Technical writing is unlike any other writing that I have done before. Prior to starting my technical writing work, I never thought there would be an excuse for me to have both a code editor and a writing terminal open at the same time. It turns out that this is actually a wonderful hybrid. Writing about technology and programming is really interesting. Not only do you have to figure out what to write, but you have to develop the code that supports what you are writing.
Technical writing can be broken down into a number of tasks, like any type of writing -- from research and discovery to validation and writing -- but there are two main parts that I want to focus on: writing and developing good code to support your work. Of course, the topics you choose to write about will have a massive impact on the quality of your writing. If you're no good at Linux, don't try to write an explainer article on how to use a Linux command. Your expertise in programming really does show when you're writing technical articles. There's no way to mask your inexperience.
To write a good technical article, the first thing you should do is to think of your writing as only one piece of the puzzle. It's tempting to get really caught up in every word you write, trying to ensure that everything makes sense as you write. This may work when you're writing a regular article, but for technical writing it's a different story. You can't just write a technical article off the top of your head. You need to work on both coding and writing at the same time.
In an article I was writing this morning, I found myself focusing too much on the content direction that I wanted to take in the article. Then, about half-way through, I realized that the programming examples I was constructing did not support the extended topics I wanted to cover. If I had focused a bit more on the engineering to start, this wouldn't have happened. But because I let my mind go astray and focus on content first, I lost sight of all of the main technical points that I wanted to cover.
Before you begin writing a technical article, you need to consider what it is that you want to include, and what it is that you're going to skip over. Knowing what to include will help you ensure that you write all the code you need to write a good article. Equally important is knowing what not to include: technical articles can get really verbose if you don't get to the point. If someone is looking for a tutorial on how to center text using CSS, they don't want a five-thousand word essay about what each attribute you have used in your examples mean. They want a simple explainer to help them get through the problems that they're facing.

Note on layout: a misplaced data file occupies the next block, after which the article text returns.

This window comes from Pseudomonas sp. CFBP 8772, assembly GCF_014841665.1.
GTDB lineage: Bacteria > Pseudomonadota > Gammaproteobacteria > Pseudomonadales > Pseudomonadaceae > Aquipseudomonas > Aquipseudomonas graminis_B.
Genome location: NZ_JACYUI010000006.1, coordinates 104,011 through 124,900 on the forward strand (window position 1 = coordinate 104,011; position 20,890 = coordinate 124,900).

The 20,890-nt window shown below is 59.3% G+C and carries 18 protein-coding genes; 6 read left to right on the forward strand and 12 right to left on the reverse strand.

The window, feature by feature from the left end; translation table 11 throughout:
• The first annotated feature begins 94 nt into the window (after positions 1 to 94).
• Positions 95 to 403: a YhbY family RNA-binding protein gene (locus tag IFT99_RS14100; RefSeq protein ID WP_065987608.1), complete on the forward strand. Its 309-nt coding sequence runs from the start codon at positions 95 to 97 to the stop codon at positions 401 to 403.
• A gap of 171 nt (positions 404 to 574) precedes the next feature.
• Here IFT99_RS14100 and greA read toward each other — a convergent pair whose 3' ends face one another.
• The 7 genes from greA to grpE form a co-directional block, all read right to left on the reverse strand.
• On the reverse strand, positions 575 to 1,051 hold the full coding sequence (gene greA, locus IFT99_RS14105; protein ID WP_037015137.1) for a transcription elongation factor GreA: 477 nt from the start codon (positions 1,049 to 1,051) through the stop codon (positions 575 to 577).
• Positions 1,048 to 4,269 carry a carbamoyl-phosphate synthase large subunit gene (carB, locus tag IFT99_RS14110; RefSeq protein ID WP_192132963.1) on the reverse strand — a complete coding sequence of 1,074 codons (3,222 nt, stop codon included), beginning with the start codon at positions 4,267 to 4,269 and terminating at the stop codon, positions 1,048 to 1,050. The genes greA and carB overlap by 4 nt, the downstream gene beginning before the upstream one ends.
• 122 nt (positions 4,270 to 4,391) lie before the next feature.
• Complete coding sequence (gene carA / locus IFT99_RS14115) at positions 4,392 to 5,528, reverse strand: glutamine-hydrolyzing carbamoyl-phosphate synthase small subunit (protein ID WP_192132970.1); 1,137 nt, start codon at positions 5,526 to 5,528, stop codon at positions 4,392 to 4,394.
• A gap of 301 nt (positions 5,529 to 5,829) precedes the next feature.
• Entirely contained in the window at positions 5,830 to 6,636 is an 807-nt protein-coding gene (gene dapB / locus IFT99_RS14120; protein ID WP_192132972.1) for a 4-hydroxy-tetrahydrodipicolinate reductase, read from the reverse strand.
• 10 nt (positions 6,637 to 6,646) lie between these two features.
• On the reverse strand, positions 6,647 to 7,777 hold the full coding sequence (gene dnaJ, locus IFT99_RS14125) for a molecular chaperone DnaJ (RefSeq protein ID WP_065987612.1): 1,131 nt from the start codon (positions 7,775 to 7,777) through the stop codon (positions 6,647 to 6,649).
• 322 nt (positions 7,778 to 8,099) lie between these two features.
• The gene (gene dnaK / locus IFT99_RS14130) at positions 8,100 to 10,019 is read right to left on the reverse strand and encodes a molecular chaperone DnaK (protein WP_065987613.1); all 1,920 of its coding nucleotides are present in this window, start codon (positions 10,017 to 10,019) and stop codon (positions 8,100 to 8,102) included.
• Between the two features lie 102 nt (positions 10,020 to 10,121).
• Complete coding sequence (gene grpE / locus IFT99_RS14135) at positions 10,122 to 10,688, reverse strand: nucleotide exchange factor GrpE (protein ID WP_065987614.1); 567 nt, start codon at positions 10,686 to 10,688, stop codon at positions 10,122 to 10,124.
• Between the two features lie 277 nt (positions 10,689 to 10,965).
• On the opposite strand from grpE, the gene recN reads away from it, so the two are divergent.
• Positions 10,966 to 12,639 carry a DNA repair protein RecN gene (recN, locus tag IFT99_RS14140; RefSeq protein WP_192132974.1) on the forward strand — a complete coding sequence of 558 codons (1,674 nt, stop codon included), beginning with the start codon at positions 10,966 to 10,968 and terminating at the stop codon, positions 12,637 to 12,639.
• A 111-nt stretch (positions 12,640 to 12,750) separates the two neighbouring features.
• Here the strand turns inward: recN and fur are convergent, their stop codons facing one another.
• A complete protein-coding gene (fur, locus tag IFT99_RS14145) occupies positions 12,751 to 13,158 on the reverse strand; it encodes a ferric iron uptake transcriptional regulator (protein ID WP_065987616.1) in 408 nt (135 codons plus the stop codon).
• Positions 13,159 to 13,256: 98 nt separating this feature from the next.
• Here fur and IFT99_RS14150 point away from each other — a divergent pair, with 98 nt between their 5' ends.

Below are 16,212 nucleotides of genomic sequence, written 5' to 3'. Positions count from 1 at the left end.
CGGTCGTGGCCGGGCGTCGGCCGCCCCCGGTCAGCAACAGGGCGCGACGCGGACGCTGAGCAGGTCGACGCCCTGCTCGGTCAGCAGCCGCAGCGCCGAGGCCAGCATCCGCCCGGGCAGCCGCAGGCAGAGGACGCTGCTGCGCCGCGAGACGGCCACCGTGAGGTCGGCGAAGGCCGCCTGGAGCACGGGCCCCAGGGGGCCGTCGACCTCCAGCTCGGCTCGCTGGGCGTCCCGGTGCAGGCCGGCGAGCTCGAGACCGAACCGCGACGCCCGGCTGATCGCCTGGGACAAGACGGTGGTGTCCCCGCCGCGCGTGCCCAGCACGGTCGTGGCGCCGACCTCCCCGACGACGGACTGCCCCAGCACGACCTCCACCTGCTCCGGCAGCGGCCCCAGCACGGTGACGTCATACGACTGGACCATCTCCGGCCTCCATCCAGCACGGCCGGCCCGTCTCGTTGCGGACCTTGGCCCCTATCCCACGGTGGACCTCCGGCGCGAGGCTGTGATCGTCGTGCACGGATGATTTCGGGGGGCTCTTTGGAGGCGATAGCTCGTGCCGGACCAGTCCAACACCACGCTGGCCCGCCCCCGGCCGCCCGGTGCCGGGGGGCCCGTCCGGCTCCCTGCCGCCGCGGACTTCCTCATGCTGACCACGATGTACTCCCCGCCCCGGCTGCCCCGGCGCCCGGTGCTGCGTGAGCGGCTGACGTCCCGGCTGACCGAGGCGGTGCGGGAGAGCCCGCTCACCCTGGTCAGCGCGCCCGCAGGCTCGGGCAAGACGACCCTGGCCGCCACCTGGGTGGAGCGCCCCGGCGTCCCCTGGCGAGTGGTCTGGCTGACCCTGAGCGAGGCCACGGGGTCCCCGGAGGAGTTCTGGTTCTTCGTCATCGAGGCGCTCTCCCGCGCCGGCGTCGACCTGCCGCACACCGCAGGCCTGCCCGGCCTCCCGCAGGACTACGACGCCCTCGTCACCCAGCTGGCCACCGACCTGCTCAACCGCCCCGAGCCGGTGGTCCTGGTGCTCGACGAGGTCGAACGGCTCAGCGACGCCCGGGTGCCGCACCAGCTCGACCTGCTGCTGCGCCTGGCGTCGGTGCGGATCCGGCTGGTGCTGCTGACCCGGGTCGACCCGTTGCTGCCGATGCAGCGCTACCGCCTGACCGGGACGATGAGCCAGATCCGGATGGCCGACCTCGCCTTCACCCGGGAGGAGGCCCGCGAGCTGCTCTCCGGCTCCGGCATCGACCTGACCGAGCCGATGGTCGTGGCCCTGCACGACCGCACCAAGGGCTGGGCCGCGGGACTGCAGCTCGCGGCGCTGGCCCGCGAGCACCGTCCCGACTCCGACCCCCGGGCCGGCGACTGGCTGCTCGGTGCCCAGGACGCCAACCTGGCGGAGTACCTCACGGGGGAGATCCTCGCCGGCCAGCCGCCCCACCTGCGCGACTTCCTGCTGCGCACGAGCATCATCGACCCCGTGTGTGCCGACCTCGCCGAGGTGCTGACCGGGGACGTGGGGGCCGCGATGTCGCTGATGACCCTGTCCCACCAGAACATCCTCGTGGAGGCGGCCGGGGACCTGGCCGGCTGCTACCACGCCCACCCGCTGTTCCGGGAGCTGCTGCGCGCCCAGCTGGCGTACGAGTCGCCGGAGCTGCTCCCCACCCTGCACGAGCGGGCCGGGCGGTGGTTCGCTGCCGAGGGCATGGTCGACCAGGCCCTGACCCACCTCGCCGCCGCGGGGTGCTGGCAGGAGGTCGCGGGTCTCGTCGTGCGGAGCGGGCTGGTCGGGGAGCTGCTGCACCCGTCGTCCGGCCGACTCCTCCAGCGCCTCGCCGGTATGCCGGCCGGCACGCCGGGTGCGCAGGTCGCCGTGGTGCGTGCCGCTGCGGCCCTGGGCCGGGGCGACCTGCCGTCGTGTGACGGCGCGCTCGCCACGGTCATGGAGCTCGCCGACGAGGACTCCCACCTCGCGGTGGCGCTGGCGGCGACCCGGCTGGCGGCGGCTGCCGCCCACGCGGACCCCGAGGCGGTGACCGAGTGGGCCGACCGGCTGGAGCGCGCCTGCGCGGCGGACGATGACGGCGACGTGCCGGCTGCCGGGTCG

You may be asking: what should I include? How do I know if I am covering the right topics? The truth is that you're probably going to miss something, but that's okay. There will likely be other resources out there to which someone can refer if your article doesn't cover their exact needs. Because programming is so versatile, it's very unlikely that you will be able to write a definitive guide to anything. Even if you do, it's likely that it will go out of date at some point, or lose relevance as a new technique emerges that provides a more efficient solution to the problem you are trying to solve.
The best way to figure out what to include is to ask yourself two questions. These are:
Let's say you are writing an article as an introduction to the command line. I know that I would want to read about the top command line commands, what the command line was used for, and maybe learn a bit about the background of how command lines differ between Unix-based systems and Windows. It would also be great to read a primer on how I can open a command line. I would be willing to bet that anyone who is looking to read an intro to the command line would want these things.
Granted, some readers may want to know how to set up a Unix-based command line on Windows. Some people may want a deep-dive into grep. That's fine: everyone has different needs. Although I wouldn't cover all of these things in one article, because if I did my work would be too long. It's important that you always stay focused on the problem the developer who is reading your article wants to solve. If you're going off on tangents everywhere in the article, then the developer will get confused.
Similarly, don't explain everything that you discuss. Although many writers say that you should never assume, there are times when you will have to. You don't want to spend half your article telling a user how to install a package that they will need to solve one simple problem. If you think the user may struggle to get set up, point them to another article that could help. Better yet, write one yourself and link to it, so that the reader can choose whether or not they want to read about configuration.
I also believe it's important to be upfront about requirements in your tutorials. Does the reader need to be using a Unix-based shell environment to follow along with your writing? Do they need to be using a specific version of Python? Don't bury this information until later in your article. The reader needs to know it as soon as possible so that they can decide whether the tutorial's for them. Consider this: would you want to start following along with a tutorial only to realize it uses a different tech stack than you? How would that make you feel?